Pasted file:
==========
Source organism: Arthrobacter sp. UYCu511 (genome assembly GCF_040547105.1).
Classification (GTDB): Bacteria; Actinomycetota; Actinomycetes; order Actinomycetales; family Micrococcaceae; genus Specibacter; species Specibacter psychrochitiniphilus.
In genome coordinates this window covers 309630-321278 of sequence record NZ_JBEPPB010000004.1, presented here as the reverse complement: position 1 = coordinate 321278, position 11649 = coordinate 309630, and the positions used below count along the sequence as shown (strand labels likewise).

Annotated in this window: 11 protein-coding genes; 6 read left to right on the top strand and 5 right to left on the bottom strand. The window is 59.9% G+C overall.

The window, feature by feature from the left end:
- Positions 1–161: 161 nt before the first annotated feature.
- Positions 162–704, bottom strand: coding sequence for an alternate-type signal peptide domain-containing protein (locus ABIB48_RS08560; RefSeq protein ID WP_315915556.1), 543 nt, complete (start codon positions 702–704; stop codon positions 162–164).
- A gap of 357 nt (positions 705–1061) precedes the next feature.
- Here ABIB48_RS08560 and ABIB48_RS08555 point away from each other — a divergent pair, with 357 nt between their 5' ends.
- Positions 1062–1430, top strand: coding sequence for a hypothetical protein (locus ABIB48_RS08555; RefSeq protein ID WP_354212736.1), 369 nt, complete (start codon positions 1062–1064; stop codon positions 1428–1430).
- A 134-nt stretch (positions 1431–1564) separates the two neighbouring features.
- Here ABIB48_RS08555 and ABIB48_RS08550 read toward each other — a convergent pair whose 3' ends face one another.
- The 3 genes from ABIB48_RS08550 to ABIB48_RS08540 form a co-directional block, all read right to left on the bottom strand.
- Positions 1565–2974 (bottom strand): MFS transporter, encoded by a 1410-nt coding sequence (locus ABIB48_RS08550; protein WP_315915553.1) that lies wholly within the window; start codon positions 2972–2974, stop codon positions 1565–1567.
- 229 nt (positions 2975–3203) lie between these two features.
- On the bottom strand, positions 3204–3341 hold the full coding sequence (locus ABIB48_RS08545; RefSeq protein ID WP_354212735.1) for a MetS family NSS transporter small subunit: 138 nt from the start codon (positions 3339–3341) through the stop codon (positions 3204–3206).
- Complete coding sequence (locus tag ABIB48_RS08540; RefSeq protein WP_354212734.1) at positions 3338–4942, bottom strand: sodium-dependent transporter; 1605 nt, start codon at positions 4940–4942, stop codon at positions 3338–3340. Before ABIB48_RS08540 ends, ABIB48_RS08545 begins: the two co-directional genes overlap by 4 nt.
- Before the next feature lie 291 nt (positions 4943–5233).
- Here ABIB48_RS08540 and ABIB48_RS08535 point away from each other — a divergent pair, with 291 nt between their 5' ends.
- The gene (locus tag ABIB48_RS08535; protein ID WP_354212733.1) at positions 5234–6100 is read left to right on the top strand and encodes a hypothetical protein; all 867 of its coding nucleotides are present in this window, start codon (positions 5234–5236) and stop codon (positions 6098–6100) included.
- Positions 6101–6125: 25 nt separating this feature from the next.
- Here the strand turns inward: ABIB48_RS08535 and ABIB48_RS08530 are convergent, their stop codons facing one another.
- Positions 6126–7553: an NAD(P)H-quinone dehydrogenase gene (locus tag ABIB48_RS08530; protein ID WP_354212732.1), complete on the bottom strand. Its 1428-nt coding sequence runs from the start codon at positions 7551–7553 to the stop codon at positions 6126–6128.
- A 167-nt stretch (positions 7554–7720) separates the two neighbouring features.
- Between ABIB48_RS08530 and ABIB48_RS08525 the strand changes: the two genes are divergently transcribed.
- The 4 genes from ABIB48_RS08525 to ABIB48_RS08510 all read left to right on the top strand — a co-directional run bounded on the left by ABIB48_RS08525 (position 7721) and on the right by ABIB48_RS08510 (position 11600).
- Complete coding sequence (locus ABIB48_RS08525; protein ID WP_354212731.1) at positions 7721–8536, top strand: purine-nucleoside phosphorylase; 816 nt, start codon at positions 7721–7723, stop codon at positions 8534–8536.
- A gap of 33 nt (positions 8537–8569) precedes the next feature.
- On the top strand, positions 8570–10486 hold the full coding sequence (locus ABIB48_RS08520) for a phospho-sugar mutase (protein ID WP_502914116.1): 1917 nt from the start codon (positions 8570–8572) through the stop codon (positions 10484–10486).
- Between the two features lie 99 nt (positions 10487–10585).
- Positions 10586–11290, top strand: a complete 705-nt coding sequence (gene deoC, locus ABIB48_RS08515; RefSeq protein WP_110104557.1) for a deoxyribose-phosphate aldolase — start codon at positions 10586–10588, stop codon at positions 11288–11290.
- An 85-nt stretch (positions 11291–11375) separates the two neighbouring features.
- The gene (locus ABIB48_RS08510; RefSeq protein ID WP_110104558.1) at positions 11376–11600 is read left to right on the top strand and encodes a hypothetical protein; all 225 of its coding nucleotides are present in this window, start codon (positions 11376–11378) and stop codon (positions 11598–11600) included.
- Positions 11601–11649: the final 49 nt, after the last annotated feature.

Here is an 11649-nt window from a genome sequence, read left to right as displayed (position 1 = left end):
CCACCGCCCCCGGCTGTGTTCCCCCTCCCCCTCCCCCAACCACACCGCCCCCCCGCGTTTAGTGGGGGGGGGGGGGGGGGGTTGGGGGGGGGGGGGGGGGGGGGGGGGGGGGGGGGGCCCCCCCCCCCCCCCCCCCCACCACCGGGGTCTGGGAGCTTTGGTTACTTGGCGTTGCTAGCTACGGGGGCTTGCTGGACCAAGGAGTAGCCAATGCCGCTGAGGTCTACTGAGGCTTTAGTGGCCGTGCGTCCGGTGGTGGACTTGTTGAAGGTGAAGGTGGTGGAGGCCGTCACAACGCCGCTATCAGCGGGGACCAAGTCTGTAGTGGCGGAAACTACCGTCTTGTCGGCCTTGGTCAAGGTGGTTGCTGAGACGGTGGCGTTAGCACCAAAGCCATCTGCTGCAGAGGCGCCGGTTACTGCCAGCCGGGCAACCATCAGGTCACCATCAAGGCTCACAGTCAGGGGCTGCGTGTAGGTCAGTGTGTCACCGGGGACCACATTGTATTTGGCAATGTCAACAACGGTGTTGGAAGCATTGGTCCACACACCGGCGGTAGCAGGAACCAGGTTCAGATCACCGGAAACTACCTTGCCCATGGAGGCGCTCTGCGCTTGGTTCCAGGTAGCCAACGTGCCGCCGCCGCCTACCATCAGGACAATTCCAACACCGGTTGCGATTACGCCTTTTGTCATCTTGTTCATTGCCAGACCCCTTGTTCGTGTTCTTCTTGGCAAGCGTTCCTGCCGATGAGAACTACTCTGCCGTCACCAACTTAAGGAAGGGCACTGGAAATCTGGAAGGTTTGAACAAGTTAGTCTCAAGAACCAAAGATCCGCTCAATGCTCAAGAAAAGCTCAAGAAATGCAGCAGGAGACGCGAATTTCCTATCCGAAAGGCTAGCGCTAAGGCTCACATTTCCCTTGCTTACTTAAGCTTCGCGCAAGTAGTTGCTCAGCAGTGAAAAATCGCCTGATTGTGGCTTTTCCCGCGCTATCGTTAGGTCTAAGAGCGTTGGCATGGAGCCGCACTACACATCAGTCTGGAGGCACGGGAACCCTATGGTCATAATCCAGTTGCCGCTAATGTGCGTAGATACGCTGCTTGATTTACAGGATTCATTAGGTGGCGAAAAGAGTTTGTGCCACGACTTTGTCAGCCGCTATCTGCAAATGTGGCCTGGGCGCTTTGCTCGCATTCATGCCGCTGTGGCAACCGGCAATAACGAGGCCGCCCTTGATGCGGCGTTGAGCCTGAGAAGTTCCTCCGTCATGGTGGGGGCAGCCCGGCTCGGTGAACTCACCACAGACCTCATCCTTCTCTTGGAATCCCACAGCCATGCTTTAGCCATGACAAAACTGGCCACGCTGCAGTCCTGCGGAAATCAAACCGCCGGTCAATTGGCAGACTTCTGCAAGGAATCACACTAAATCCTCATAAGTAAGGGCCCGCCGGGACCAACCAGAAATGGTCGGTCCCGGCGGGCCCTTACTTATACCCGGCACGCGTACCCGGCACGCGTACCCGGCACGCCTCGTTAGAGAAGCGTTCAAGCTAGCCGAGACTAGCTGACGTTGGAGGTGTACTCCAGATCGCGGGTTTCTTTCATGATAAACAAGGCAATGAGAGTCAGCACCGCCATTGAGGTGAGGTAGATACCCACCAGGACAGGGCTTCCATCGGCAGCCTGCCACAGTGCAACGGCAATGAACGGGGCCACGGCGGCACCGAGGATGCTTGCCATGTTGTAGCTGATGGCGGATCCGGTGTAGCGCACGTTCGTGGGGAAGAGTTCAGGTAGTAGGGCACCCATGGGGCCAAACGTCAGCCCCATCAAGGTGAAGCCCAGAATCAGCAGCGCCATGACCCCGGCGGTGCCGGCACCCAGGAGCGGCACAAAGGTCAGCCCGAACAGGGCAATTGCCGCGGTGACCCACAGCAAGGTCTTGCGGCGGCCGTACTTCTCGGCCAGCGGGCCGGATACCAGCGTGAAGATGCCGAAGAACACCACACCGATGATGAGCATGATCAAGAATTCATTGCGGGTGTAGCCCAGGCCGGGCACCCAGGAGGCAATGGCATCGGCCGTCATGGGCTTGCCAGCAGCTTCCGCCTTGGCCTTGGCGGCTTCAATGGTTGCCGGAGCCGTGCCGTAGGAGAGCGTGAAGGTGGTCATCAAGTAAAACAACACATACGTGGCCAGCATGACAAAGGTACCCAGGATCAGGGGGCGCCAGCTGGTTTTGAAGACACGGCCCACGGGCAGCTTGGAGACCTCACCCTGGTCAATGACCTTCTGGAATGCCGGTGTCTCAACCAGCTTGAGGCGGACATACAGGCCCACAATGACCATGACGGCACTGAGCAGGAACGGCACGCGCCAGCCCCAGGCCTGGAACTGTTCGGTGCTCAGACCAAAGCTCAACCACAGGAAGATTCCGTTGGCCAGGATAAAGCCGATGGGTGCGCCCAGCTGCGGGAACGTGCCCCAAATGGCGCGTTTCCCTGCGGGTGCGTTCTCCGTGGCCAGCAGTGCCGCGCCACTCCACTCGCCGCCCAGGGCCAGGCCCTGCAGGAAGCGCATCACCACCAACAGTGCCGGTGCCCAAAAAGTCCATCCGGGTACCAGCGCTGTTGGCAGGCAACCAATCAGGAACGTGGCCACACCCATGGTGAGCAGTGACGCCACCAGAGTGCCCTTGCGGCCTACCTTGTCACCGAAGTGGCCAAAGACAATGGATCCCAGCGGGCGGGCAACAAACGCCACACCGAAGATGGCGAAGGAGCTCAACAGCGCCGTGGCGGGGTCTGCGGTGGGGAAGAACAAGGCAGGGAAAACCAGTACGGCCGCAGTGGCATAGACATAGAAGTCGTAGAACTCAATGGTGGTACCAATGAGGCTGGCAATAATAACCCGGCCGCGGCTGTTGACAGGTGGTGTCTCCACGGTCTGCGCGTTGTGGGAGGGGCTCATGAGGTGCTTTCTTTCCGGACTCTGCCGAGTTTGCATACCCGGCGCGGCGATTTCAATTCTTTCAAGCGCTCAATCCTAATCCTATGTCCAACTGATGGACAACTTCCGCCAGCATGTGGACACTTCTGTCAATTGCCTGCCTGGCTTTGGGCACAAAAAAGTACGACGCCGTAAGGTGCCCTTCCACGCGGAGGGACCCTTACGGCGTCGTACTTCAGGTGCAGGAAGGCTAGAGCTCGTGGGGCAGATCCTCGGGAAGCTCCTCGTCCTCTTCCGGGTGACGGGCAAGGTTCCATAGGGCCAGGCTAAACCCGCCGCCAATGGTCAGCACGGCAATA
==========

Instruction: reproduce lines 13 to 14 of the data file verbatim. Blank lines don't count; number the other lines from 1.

- The 3 genes from ABIB48_RS08550 to ABIB48_RS08540 form a co-directional block, all read right to left on the bottom strand.
- Positions 1565–2974 (bottom strand): MFS transporter, encoded by a 1410-nt coding sequence (locus ABIB48_RS08550; protein WP_315915553.1) that lies wholly within the window; start codon positions 2972–2974, stop codon positions 1565–1567.